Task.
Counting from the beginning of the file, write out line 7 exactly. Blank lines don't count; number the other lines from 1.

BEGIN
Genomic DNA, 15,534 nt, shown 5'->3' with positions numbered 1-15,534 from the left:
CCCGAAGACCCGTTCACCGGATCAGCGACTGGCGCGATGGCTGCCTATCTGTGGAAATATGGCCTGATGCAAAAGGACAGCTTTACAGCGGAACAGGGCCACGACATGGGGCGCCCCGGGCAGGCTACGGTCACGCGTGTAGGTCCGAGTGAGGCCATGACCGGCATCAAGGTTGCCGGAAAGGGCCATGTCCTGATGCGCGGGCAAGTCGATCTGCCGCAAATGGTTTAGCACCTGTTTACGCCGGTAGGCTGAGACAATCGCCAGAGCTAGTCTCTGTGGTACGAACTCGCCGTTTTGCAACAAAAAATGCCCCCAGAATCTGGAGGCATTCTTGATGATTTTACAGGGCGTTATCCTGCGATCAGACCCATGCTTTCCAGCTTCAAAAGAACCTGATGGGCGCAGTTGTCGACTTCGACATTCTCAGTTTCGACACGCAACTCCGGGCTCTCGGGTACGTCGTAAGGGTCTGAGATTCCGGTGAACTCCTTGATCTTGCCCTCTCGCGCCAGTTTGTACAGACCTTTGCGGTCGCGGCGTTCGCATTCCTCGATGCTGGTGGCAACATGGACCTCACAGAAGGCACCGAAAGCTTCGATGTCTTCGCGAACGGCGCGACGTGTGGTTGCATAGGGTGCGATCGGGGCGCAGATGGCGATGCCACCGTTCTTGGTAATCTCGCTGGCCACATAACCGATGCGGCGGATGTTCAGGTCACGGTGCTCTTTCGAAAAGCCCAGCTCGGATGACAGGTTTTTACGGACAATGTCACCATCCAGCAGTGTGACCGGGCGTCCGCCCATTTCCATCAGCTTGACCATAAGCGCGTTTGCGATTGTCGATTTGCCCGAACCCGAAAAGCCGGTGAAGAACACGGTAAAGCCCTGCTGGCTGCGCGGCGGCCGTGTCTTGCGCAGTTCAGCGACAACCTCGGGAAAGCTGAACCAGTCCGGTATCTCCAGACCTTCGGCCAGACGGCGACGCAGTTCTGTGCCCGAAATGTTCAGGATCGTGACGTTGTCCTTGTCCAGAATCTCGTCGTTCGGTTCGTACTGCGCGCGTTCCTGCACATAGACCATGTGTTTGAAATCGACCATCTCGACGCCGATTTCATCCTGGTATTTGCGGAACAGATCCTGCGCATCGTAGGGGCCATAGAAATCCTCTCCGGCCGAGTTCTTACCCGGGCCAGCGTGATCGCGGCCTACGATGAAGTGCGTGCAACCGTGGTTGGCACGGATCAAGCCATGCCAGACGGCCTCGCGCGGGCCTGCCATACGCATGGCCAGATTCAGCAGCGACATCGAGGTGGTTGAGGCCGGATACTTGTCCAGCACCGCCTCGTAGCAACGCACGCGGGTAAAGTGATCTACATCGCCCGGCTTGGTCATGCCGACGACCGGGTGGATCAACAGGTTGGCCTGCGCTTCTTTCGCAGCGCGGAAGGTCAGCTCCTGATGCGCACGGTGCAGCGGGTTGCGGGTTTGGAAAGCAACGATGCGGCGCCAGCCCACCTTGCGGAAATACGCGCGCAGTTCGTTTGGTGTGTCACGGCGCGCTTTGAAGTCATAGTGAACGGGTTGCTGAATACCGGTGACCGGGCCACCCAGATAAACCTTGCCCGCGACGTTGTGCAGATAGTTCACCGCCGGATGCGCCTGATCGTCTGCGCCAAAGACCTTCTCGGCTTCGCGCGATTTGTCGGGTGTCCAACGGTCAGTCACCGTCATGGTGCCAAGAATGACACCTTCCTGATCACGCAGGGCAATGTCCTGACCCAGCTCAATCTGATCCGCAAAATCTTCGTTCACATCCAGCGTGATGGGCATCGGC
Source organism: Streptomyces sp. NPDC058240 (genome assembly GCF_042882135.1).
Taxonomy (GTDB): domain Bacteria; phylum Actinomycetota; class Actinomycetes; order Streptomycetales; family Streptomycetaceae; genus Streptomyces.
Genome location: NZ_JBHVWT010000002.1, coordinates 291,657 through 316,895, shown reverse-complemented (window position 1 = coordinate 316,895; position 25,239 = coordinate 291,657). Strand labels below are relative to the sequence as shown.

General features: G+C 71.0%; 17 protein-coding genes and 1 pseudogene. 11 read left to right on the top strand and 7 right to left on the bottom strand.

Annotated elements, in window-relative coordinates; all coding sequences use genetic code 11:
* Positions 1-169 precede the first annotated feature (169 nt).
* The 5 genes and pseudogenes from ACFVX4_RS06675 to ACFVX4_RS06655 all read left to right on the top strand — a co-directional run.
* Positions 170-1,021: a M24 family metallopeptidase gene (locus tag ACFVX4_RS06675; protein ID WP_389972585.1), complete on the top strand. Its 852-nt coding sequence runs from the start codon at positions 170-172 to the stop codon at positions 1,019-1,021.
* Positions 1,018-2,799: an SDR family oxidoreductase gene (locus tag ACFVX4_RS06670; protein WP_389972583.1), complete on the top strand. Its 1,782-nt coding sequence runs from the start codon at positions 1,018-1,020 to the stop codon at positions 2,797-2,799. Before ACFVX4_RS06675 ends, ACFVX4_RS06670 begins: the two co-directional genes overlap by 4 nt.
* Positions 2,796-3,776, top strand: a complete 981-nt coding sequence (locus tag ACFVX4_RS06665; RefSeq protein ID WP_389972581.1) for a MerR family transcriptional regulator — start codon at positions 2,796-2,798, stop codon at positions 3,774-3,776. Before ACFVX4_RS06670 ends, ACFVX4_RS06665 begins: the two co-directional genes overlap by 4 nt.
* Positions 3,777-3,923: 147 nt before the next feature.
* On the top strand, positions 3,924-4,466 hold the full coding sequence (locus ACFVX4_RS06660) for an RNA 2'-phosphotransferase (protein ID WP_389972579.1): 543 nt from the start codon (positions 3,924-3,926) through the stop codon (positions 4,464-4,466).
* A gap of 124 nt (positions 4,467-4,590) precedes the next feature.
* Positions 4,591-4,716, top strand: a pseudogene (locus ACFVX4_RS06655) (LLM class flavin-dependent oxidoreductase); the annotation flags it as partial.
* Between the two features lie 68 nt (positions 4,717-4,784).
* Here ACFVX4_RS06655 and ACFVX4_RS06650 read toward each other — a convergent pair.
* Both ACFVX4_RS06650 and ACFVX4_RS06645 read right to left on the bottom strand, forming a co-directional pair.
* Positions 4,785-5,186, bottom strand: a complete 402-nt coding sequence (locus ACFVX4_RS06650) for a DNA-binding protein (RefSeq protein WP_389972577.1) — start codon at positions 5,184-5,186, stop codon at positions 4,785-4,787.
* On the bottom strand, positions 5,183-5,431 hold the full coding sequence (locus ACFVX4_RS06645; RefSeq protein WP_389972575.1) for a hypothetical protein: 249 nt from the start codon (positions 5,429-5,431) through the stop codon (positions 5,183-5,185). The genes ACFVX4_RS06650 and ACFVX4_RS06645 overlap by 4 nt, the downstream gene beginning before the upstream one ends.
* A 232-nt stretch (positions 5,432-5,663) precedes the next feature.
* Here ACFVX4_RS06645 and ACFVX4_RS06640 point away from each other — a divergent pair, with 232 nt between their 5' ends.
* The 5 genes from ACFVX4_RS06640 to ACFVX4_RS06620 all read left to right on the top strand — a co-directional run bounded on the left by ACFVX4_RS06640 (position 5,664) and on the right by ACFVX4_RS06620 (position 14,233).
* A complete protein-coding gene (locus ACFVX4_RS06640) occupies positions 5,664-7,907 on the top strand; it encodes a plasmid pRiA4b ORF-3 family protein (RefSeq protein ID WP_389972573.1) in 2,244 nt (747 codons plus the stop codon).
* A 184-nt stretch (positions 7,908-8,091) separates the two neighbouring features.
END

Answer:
Annotated elements, in window-relative coordinates; all coding sequences use genetic code 11: